Breed Spotlight: American Staffordshire Terrier

01/28/16 at 11:54 AM | Published Under Dog Behavior by Quaker Pet Group

The American Staffordshire Terrier impresses with great strength for his size, a muscular frame, and agility that blends with gracefulness and awareness to his surroundings. Standing 17-19 inches at the shoulder, this medium-sized dog breed features a broad head, well-defined jaws, pronounced cheekbones, and dark, round eyes that are set apart.

Also referred to as Am Staffs, these people-oriented canines thrive when made part of the family and given a job to do. Highly trainable, good-natured and intelligent, they’re great with children and other pets.

Care

These terriers are good house dogs since they’re typically fine when spending time alone. They’re also very clean with minimal shedding. The best way to groom your American Staffordshire Terrier is by using a short soft-bristle brush to bring out the best sheen in his coat. As is the case with most dog breeds, American Stafford Terriers need to be bathed, have nails trimmed and should have teeth brushed on a regular basis. Ears should be checked frequently for any debris that may build up and cause an infection.

Behavior/Temperament

Parents of American Staffordshire Terriers tend to describe their dogs as being keenly aware of their surroundings, “up for anything”  and lovable “personality dogs.” If you’re considering an Am Staff as a new addition to your family, be sure to do your research to find an experienced AKC breeder. This is important since a responsibly bred Am Staff socialized from puppyhood and trained with a firm but loving touch will prove to be a loyal, trustworthy friend to the end.

Since these natural clowns often make training comical, it’s critical to maintain a training program that’s engaging and fun. The dog breed’s stubborn-streak means that training requires patience and a firm but kind hand.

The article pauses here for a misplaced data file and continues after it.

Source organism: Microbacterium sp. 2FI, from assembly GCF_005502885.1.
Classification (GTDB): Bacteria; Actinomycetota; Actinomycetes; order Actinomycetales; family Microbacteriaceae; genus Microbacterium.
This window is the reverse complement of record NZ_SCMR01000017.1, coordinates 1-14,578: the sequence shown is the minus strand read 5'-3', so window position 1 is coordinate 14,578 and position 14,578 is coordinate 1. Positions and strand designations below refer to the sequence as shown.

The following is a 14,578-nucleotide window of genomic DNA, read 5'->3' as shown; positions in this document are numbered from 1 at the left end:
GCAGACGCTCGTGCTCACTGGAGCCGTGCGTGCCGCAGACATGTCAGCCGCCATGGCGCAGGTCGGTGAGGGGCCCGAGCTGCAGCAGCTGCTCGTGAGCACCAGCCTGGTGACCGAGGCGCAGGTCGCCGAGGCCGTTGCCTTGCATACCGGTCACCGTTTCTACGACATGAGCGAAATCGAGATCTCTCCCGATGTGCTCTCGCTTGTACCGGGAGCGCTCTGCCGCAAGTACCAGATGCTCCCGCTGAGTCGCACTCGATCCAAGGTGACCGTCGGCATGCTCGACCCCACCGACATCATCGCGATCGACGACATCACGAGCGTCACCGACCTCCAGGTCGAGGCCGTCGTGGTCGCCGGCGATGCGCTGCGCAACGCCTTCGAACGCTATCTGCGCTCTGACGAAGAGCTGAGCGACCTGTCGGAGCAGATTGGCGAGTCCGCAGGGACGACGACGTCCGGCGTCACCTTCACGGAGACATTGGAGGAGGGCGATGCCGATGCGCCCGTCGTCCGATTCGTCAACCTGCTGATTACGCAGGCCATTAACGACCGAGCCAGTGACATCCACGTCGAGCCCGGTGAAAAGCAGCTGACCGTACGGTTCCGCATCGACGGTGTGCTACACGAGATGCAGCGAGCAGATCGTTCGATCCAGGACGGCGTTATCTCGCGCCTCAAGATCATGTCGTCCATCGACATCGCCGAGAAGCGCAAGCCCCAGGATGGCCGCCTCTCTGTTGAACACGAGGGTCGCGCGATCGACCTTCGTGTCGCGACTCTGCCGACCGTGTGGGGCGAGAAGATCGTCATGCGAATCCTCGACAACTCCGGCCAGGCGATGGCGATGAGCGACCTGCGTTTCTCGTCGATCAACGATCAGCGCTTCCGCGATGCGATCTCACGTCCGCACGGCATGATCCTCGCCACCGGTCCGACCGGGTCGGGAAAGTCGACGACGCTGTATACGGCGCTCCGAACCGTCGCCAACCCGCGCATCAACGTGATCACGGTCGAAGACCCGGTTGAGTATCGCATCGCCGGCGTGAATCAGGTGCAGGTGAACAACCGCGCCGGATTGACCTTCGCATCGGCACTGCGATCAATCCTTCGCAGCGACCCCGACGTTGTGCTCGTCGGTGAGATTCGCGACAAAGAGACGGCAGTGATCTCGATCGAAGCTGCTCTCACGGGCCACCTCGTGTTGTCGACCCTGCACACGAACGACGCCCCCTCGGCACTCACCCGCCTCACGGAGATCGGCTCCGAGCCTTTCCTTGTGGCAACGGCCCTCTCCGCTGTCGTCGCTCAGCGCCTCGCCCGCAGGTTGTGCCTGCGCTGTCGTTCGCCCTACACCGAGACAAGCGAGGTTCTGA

Health

With a lifespan of 12 to 15 years, this medium-sized dog breed displays some instances of mild hip dysplasia and certain types of cardiac disease. When you find an American Staffordshire Terrier breeder you believe is responsible, be sure to inquire if they screen for these conditions in their breeding stock. Instances of skin and coat allergies–which are attributed to immune system weaknesses–have also been found.

This breed has been afflicted with an inherited disease, Cerebellar Ataxia, which causes a progressive decline in muscle or voluntary coordination (ataxia). This neurological disease shows its initial signs generally between 3 to 5 years of age.

Affected dogs typically display a loss of balance, difficulty cornering and falling when shaking its head. A screening test has been developed to identify those dogs affected, as well as carriers of the gene that causes the disease. Good breeders utilize this genetic testing on their breeding stock to reduce the likelihood of disease in their puppies.

The American Staffordshire Terrier is well known for its playful antics. Be sure to stock up on hardy chew toys as well as dog toys that can be tossed, “ripped” and tugged for fun and playful physical stimulation!

 

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Quaker Pet Group

 

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